Btw, I’m not sure if a movie isn’t screened makes it automatically bad. I think there are lots of advanced screenings all over the country for this and it was also previewed at UrbanWorld festival, so it’s not like the film makers have anything to hide.
As for your third question, I don’t pay enough attention to each individual critic to have a favorite. Not yet anyway.
Hope that answers your question, sorry it’s kind of a long one =) So, how about you? I’d like to hear your thoughts.
If LOC is an over-the-top GREAT movie (possible – judging by the trailers) GB’s faux American accent will get a pass (by me at least). HOWEVER, if this thing’s “biblically” bad, then his Scot’s tongue will further the state of disbelief of what’s on screen – all while you’re sitting there wondering why you bought your ticket. The way I felt at times during “Ugly”.
A HUGE weekend for GB’s bankability. Truly hope it ROCKS!
I see your point Mike, I think believability goes far beyond pulling off a certain accent, though it certainly doesn’t hurt. Like I said, I think his accent sounds all right – I mean, I’ve watched nearly all of his flicks (minus ‘Ugly’), so I’m quite familiar with his voice. The thing is, I think every actor has a ‘signature’ way of speaking, even if they nail the accent perfectly, I still recognize it’s so and so speaking… y’know what I mean? But believability has more to do with an actor’s presence, body language, etc. that makes the audience accept he truly is the character he’s portraying.
He should have kept the brogue. I’m willing to suspend my disbelief for Scottish brogue!
Your excitement is making me excited. I am not the world’s biggest Jamie Foxx fan (excluding “Collateral” and “The Soloist”), so I can’t wait to see G.B. screw with everyone’s minds and make Foxx look stupid.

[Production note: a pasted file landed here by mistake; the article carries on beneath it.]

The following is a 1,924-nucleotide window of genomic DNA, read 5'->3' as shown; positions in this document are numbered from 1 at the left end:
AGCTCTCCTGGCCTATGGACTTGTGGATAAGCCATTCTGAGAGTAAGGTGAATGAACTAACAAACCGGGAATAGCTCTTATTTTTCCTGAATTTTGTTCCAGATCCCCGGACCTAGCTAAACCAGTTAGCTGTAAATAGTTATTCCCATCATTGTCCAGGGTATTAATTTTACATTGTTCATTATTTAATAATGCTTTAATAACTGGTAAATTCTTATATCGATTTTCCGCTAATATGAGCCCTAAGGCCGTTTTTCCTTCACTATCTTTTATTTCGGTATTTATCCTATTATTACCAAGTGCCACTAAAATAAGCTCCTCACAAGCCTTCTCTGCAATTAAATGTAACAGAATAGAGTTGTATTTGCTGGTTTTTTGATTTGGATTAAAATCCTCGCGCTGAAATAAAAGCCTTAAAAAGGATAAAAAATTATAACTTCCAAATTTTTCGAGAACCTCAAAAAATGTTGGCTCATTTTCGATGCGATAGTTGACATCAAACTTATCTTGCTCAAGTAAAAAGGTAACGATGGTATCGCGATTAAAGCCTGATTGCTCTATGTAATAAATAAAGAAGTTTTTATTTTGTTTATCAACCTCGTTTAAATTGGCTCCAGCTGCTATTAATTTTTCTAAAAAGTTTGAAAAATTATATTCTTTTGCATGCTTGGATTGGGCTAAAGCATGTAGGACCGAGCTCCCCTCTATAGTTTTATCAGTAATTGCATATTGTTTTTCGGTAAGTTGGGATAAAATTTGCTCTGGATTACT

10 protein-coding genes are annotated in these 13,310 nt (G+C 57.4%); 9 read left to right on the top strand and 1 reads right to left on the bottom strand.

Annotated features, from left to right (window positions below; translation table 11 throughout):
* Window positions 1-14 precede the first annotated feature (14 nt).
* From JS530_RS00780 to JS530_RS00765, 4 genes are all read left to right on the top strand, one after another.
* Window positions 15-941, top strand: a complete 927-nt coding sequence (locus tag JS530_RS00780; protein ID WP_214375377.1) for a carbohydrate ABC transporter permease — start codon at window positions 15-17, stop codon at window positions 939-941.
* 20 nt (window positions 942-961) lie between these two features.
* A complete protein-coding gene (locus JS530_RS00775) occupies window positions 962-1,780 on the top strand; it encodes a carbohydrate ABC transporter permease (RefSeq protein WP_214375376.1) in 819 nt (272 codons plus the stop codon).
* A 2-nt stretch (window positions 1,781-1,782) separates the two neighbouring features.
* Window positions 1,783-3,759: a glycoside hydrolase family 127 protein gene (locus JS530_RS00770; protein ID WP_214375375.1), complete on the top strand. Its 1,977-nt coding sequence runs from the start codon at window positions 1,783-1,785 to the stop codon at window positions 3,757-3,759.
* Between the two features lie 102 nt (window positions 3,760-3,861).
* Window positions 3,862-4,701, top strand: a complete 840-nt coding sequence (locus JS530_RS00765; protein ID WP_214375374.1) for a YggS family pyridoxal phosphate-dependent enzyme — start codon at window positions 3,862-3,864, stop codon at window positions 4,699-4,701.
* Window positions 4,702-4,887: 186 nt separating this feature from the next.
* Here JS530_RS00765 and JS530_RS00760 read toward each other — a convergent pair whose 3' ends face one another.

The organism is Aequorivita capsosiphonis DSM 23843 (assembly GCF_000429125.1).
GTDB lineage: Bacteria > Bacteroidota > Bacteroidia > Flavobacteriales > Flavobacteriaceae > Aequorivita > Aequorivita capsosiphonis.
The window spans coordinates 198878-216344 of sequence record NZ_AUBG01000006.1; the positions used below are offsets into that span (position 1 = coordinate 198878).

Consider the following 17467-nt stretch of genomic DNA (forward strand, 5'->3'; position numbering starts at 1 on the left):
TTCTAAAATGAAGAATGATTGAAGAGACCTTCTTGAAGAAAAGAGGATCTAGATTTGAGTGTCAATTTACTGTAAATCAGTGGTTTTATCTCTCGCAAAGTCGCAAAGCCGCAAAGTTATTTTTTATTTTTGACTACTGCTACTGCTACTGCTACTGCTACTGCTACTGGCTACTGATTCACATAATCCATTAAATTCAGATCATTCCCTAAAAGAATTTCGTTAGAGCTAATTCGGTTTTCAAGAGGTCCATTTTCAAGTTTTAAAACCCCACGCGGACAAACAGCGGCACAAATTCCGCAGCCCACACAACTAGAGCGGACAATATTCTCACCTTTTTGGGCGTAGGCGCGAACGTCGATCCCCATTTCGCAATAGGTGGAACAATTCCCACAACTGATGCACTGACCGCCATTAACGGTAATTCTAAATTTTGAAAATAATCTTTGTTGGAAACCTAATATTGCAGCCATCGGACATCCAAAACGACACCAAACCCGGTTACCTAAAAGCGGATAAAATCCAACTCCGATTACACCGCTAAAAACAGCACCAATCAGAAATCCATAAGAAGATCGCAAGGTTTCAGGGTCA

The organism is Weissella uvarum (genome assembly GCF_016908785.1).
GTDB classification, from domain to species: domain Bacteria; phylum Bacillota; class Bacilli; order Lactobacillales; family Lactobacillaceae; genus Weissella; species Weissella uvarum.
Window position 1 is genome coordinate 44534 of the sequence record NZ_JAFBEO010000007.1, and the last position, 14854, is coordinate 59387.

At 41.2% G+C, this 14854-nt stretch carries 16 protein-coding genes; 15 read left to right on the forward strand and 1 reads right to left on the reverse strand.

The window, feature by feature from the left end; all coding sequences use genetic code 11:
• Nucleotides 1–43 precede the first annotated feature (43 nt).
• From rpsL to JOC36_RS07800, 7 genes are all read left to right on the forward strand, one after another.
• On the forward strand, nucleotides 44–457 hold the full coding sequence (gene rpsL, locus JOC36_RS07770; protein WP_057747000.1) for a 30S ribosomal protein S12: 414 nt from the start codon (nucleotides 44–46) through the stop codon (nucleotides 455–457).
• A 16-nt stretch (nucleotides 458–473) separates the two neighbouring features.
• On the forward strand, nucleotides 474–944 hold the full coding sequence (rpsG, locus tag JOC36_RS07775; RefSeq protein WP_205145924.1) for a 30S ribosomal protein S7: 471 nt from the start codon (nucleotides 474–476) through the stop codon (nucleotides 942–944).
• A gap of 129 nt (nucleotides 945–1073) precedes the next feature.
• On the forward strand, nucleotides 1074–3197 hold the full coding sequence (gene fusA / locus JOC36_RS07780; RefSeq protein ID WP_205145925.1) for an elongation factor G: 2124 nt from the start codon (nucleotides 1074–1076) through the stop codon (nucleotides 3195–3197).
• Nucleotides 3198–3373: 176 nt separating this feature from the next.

Ha..ha… you and me both, M. They should’ve let him keep it in most films IMO, but I thought his American accent is pretty decent here. Foxx is all right in some films but he’s no Denzel. Glad my excitement is contagious, I REALLY want to like this movie, and they’re really pumpin’ the marketing for this. I just hope this isn’t too gory… but with everyone’s been comparing this to SAW I guess I have to keep my eyes shut quite a bit!
writing to see if you’d like to run an (Untitled) contest. I see you editorially covered it in September (https://flixchatter.wordpress.com/2009/09/30/conspicuous-trailer-untitled/)
I’ve got some cool prizing so please email me back and let’s chat (Untitled)!
hehe I’ve gotten to where I enjoy reading reviews via Metacritic or Rotten Tomatoes more than actually seeing the films sometimes. I looooooooooove A.O. Scott from the NY Times. His reviews read like poetry. Mostly, I’m trying to branch out in terms of how I think about and watch films, so I feel like reading reviews helps with that; offers other perspectives, and so on. My husband and I have a couple of film watching projects going (AFI Top 100, Bond films), plus I have my own personal agenda (RC, RDJ films) so I like to keep my finger on what other people think. Having said that, though, I still draw my own conclusions. For the most part, I don’t think a review has ever deterred me from seeing something I’d already decided I wanted to see … maybe I wait for video, is all. More often, I will read a review of something I previously had no interest in (or hadn’t even heard of) and think “Oh, that sounds really cool – I’ll have to add that to the queue!” So we’re mostly similar on that. My fingers are crossed for LAC, of course … it doesn’t really look like my kind of thing, but I always want to see GB do well. In this case, I don’t think it’s something critics will go for in general, so the “grain of salt” approach is probably a good one. 🙂